Currently, GREM1 is known to be as a novel oncogenic or pro-angiogenic factor in cancer. The level of GREM1 has been shown to be overexpressed in multiple tumors and their stroma (Namkoong et al., 2006; Sneddon et al., 2006). GREM1 regulated the cancer cell growth (Kim et al., 2012; Wang et al., 2012) and cancer stem cell maintenance (Yan et al., 2014; Sato et al., 2016). In addition, GREM1 has been reported to mimic the effects of vascular endothelial growth factor (VEGF) on the VEGF receptor 2 (VEGFR2) in endothelial cells (Stabile et al., 2007), and to induce the epithelialto-mesenchymal transition (EMT) in various cancer cells (Guan et al., 2017; Yin et al., 2017). Although there may be more roles of GREM1 in cancer, in this review, we particularly summarize some of the prominent functions of GREM1 (Fig. 1).

Fig. 1.

The role of GREM1 in cancer. The level of GREM1 is increased in several types of tumors and/or their surrounded stroma, particularly cancer-associated fibroblasts (CAFs). The overexpression of GREM1 in tumors and/or CAFs enhances the proliferation, angiogenesis, and epithelial-to-mesenchymal transition of cancer cells. In addition, it plays a role in cancer stem cell maintenance. Overall, GREM1 may eventually contribute to tumor promotion and progression.


Expression of GREM1 in tumors

Numerous studies have reported that the level of GREM1 is overexpressed in tumors compared to in surrounding normal tissues; this phenomenon has been observed in carcinomas of the colon (Galamb et al., 2012; Pelli et al., 2016; Li et al., 2017), lung (Mulvihill et al., 2012), gastric (Yamasaki et al., 2018), liver (Guimei et al., 2012), breast (Schuetz et al., 2006), and so on. The levels of mRNA and protein were both shown to be increased in the majority of human malignant mesothelioma tissues compared to control subjects (Wang et al., 2012). More recently, bioinformatic tools have been used to analyze the microRNAs and their target genes for the diagnosis of esophageal cancer, and GREM1 has been identified as one of those target genes. Subsequently, the expression of GREM1 was shown to be significantly increased in esophageal tumors compared to normal tissues (Cai et al., 2018). A common GREM1 polymorphism, rs16969681, has also been associated with colorectal cancer susceptibility and the higher Grem1 mRNA levels increased the intestinal tumor burden in Apc (Min) mice (Lewis et al., 2014). In this context, a low-frequency variant rs12915554 in the 3’ untranslated regions of GREM1 was also reported to be associated with colorectal cancer risk (Li et al., 2017).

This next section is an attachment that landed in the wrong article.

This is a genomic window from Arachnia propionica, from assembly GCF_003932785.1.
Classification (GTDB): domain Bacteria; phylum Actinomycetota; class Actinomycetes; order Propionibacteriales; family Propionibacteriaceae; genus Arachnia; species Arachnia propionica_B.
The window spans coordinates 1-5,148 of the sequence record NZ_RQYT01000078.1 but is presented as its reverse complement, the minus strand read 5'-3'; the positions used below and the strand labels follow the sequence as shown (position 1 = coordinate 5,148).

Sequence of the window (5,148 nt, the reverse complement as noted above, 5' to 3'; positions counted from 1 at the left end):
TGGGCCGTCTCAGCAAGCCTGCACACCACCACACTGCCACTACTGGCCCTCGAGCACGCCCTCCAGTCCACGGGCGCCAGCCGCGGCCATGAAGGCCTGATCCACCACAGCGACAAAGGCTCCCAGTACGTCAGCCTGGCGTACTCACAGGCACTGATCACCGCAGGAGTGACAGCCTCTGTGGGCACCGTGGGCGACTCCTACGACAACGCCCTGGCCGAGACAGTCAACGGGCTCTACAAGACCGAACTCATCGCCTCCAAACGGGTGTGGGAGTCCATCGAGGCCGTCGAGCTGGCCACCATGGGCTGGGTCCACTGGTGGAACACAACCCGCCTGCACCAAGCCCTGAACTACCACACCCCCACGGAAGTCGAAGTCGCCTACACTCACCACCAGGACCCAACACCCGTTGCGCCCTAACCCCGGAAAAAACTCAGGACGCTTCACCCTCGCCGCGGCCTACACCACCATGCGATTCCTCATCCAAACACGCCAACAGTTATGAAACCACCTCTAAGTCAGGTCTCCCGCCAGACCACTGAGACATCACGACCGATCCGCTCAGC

Interestingly, GREM1 expression has been noticed not only in cancer cells but also in their surrounding stromal cells or cancer-associated fibroblasts. For example, GREM1 was widely overexpressed in the stroma of basal cell carcinoma of the skin, but not in the corresponding normal tissue counterparts (Sneddon et al., 2006). GREM1 expression was also particularly localized to activated myofibroblasts at the tumoral-stromal interface of basal cell carcinomas or scar tissues (Kim et al., 2017). In addition, GREM1-expressing fibroblasts are frequently observed in colorectal cancers, suggesting stromal GREM1 as a potential biomarker and possible candidate for the treatment of colorectal cancers (Jang et al., 2017).

GREM1 and tumor growth

Increasing evidence suggests that high GREM1 expression affects the biological properties of cancer cells both in vitro and in vivo. Aberrant epithelial GREM1 expression has been shown to initiate colonic tumorigenesis in a synergistic fashion with Wnt signaling. Specifically, Grem1 knockout markedly reduced Wnt-driven tumor progression in vivo (Davis et al., 2015). GREM1 knockdown using shRNA has also resulted in the inhibition of malignant mesothelioma cells (Wang et al., 2012). Likewise, treatment of recombinant GREM1 protein promoted the proliferation of basal cell carcinoma cells (Sneddon et al., 2006) and overexpression of GREM1 increased the growth of lung fibroblasts and epithelial cells (Mulvihill et al., 2012). Interestingly, GREM1 has been shown to directly interact with various types of cancer cells in a BMP-independent manner and it promoted proliferation, migration, and invasion of cancer cells (Kim et al., 2012).